A deconstructed (crucified) identity where there is neither Jew nor Greek, in other words, where identity is no longer dependent on these worlds, carried out by certain dominant world views, which gives things and people a specific place within that world or exclude them from that world, creates an equality of crucified identities, but it needs to take past injustices into consideration, as it calls for the justice of the democracy of identities to come.

Practical Theology, as a calling of disciples to follow Christ in incarnation, as the incarnation of the love (God so loved the world that he gave is only Son). This love, by which disciples will be known, is not the love for family and friends, but the love for enemies. To love the enemies, one loves those that question the dominant narratives of the various worlds – the enemies are often the victims, those excluded by the norm of these worlds, as they challenge the light in which these worlds appear (see Meylahn 2010).

This following of Christ’s incarnation leads to the crucifixion, challenging and cracking open the worlds, thus opening a space free that is non-determined by power interests. Henry (2003) argues that such would be Life. This is of course impossible, as there is nothing outside text, nothing appears without a world view, and therefore, following Christ is an endless following, never arriving, always remaining on the way. There is always a world view, so there will always be identity, be it cultural, political, racial or sexual identity, but what is different is that these identities are seen as necessary, but insufficient. They are seen as necessary and with the necessity comes the history, often painful history of certain identities (racial and sexual), which need to be always taken into consideration, but also the insufficiencies of these identities. The insufficiency creates a democracy of identities, a democracy of insufficiency. Yet, as identity is always necessary, the past and specifically the injustice of the past needs to be taken into consideration in the democracy of the insufficiency of identities, but without returning to the eternal return of the master-slave cycle.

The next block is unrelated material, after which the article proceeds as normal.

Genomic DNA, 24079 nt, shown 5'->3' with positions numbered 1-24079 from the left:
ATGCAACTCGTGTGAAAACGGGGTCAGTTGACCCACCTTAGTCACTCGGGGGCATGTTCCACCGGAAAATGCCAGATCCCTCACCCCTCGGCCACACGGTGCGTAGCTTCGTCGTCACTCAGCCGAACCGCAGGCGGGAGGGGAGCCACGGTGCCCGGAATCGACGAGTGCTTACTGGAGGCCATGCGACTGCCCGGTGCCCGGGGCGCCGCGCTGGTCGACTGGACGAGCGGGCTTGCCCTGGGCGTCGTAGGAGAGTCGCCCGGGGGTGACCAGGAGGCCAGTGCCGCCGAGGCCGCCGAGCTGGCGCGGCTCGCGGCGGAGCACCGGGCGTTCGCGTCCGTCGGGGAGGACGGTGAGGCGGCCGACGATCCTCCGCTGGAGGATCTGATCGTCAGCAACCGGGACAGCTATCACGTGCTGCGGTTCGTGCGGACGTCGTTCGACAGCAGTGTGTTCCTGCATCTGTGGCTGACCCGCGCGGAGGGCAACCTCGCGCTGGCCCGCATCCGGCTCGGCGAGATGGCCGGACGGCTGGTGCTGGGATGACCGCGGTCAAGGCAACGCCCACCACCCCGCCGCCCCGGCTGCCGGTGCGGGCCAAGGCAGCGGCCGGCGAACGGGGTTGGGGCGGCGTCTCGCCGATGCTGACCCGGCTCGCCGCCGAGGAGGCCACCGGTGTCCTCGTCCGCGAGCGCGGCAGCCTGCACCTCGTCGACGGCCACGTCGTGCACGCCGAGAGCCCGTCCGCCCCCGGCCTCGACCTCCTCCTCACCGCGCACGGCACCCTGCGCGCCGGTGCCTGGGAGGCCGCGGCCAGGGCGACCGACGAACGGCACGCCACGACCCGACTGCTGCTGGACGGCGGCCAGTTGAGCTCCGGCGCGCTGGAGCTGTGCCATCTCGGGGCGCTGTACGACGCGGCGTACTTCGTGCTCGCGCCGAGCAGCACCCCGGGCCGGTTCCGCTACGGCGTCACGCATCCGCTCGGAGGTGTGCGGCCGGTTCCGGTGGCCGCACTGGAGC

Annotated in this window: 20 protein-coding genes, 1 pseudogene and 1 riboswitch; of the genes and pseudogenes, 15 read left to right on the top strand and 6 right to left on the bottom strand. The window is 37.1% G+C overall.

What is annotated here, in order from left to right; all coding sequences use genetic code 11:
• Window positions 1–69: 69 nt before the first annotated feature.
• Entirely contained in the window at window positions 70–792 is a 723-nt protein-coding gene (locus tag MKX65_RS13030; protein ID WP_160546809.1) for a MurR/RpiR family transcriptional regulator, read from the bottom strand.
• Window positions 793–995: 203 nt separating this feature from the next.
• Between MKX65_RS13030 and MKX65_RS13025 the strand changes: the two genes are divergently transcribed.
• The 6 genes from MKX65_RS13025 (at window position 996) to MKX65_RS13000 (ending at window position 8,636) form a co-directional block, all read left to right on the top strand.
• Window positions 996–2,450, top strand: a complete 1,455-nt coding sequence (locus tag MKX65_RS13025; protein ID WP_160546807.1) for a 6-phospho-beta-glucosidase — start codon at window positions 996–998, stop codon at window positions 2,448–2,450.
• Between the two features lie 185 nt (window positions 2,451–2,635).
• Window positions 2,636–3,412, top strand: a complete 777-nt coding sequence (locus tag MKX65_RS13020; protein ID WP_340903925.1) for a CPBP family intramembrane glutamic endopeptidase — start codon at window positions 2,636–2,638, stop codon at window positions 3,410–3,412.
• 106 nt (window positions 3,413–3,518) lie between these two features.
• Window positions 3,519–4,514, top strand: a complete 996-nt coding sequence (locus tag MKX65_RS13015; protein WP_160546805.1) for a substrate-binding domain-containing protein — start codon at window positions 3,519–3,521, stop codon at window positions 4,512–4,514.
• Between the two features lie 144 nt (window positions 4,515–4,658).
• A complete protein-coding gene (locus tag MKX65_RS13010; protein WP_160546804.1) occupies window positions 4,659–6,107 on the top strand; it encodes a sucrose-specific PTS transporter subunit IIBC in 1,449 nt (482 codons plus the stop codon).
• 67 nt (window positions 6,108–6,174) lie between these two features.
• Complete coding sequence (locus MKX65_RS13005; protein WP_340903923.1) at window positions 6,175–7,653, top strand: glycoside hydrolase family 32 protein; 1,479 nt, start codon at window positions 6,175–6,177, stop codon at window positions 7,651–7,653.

The master-slave cycle is broken as it is not a new identity that drives this discipleship or messianic praxis, but faith alone in Christ, alone by the grace, alone by loving the enemy – those excluded, who question the light in which the included come to view. It is this love (grace) that breaks open the confining and limiting norms of the worlds for what is impossible within the confines of those norms and therefore opening the worlds for the impossible. Christ opens such an impossible possible way (kingdom in our midst) that makes this praxis messianic: always towards that impossible space of the kingdom to come and of Life to come, through the continuous deconstruction of the constricting views through love for the victims of these world views.

With a Christo-fiction, you can go on no crusade, but it calls the practical theologian to faithfulness to Christ alone and messianic being and doing of this Christo-fiction.


Competing interests

The author declares that he has no financial or personal relationships which may have inappropriately influenced him in writing this article.


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1. My understanding I take from Caputo’s interpretation of radical hermeneutics. That is the notion of hermeneutics with which I wish to begin: hermeneutics as an attempt to stick with the original difficulty of life, and not to betray it with metaphysics (Caputo 1987:1). A more radical hermeneutic does not mean some fanciful ability to make a clear, clean, or absolute start, to get back to some imaginary zero degree and to begin anew from there, which is the dream of idealists from Plato to G.W.F. Hegel, from René Descartes to Husserl, of philosophers from time immemorial. Rather, it confesses the necessity we are under to construe the traces, to follow tracks, to read signs. The hermeneutical situation means that we are up to our ears in historical, political, social, religious, sexual, and who knows what other sorts of structures and networks, saturated by them, radically saturated, which is, of course, another way for saying that we are all wet and not too sure what we know what is what (Caputo 2000:12).